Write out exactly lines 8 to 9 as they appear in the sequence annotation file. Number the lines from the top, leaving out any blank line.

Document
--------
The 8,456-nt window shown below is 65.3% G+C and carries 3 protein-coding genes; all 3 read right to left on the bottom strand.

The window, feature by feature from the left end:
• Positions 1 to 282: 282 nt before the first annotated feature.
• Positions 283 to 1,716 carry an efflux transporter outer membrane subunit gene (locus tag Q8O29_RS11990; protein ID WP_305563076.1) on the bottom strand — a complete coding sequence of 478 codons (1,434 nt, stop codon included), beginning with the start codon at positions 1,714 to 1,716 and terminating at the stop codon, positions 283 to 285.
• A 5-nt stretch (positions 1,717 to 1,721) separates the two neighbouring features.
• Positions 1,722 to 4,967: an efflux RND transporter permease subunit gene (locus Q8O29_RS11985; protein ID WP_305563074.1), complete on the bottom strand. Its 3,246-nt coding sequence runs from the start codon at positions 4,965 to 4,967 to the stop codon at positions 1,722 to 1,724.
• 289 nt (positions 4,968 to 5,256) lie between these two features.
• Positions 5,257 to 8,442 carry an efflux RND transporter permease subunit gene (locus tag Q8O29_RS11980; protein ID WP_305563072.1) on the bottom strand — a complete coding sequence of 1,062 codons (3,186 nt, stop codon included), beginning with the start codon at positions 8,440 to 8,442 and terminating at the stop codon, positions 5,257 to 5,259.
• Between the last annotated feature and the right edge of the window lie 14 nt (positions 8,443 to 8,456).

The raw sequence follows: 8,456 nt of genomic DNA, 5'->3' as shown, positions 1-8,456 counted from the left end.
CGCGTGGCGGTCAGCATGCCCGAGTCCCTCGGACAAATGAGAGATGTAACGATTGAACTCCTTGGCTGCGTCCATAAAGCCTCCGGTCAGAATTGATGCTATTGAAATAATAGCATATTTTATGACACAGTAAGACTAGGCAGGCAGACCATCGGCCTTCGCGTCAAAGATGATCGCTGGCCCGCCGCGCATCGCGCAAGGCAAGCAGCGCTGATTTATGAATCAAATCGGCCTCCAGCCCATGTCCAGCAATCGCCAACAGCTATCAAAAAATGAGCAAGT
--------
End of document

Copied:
• Positions 5,257 to 8,442 carry an efflux RND transporter permease subunit gene (locus tag Q8O29_RS11980; protein ID WP_305563072.1) on the bottom strand — a complete coding sequence of 1,062 codons (3,186 nt, stop codon included), beginning with the start codon at positions 8,440 to 8,442 and terminating at the stop codon, positions 5,257 to 5,259.
• Between the last annotated feature and the right edge of the window lie 14 nt (positions 8,443 to 8,456).